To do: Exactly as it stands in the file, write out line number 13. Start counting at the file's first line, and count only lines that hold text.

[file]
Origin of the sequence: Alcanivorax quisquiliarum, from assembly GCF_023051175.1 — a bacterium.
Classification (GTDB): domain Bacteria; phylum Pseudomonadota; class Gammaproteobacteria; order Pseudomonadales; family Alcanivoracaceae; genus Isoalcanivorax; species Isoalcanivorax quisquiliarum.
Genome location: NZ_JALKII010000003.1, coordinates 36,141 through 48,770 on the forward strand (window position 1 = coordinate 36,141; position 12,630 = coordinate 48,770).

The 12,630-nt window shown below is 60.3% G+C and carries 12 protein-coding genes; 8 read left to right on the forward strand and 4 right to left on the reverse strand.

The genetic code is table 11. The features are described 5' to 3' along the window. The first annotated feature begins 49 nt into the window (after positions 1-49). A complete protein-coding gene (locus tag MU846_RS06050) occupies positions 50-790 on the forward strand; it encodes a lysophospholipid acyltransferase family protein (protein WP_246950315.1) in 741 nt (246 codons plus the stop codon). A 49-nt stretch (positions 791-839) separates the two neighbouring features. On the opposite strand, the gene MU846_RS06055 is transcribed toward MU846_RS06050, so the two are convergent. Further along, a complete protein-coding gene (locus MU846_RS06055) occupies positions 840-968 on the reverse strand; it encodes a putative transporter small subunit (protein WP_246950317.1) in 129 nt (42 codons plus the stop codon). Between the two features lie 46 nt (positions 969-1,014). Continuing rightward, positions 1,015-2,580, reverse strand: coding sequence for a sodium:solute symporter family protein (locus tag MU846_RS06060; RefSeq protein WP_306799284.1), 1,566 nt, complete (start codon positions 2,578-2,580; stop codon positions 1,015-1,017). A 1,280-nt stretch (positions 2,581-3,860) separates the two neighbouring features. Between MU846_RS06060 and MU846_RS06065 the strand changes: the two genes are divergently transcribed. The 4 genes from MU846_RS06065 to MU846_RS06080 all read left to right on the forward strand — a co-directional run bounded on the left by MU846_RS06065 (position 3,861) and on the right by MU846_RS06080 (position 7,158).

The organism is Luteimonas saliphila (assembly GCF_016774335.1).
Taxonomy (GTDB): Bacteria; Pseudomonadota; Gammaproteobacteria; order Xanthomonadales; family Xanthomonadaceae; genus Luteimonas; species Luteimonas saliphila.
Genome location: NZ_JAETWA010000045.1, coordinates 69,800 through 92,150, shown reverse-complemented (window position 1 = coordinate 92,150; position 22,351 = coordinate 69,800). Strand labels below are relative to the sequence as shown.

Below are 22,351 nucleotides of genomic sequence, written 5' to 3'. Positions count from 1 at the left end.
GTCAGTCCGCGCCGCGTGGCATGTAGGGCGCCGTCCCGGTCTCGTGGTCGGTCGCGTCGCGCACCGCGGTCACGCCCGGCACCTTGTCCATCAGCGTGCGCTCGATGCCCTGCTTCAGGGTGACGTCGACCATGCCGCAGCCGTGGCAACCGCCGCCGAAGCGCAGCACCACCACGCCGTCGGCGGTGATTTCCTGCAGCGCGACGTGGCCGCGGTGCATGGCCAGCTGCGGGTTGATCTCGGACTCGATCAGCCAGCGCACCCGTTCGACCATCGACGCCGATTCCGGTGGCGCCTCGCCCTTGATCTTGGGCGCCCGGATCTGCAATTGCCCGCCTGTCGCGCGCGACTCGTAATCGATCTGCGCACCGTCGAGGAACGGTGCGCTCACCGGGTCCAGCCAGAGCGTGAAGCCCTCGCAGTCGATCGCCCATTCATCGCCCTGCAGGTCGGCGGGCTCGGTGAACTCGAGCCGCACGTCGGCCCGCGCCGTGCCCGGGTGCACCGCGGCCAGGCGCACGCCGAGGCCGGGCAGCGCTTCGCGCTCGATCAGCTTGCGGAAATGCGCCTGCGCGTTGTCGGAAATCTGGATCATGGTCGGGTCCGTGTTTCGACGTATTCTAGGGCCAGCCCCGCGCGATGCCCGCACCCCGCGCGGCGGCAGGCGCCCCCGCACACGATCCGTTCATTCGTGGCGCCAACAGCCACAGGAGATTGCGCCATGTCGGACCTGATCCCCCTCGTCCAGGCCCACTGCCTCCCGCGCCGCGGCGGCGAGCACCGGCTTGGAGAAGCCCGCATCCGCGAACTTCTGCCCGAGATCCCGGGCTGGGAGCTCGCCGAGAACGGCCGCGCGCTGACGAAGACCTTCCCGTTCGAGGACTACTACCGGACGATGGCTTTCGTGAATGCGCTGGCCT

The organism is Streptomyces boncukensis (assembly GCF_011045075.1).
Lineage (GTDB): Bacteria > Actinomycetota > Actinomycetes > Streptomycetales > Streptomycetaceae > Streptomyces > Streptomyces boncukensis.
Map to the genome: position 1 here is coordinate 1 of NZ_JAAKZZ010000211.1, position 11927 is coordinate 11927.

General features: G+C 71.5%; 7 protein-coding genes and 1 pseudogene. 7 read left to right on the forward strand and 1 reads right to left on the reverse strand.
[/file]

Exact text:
Map to the genome: position 1 here is coordinate 1 of NZ_JAAKZZ010000211.1, position 11927 is coordinate 11927.